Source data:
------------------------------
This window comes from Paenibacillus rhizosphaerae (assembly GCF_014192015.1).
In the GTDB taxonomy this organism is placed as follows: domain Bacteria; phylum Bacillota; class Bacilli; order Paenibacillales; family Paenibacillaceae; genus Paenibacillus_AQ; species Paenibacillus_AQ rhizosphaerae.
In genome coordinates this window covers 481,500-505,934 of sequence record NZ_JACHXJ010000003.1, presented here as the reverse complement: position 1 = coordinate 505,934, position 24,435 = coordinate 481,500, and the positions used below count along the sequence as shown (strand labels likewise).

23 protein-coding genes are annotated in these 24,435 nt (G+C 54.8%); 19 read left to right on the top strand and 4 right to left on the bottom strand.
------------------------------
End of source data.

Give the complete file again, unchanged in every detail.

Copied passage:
This window comes from Paenibacillus rhizosphaerae (assembly GCF_014192015.1).
In the GTDB taxonomy this organism is placed as follows: domain Bacteria; phylum Bacillota; class Bacilli; order Paenibacillales; family Paenibacillaceae; genus Paenibacillus_AQ; species Paenibacillus_AQ rhizosphaerae.
In genome coordinates this window covers 481,500-505,934 of sequence record NZ_JACHXJ010000003.1, presented here as the reverse complement: position 1 = coordinate 505,934, position 24,435 = coordinate 481,500, and the positions used below count along the sequence as shown (strand labels likewise).

23 protein-coding genes are annotated in these 24,435 nt (G+C 54.8%); 19 read left to right on the top strand and 4 right to left on the bottom strand.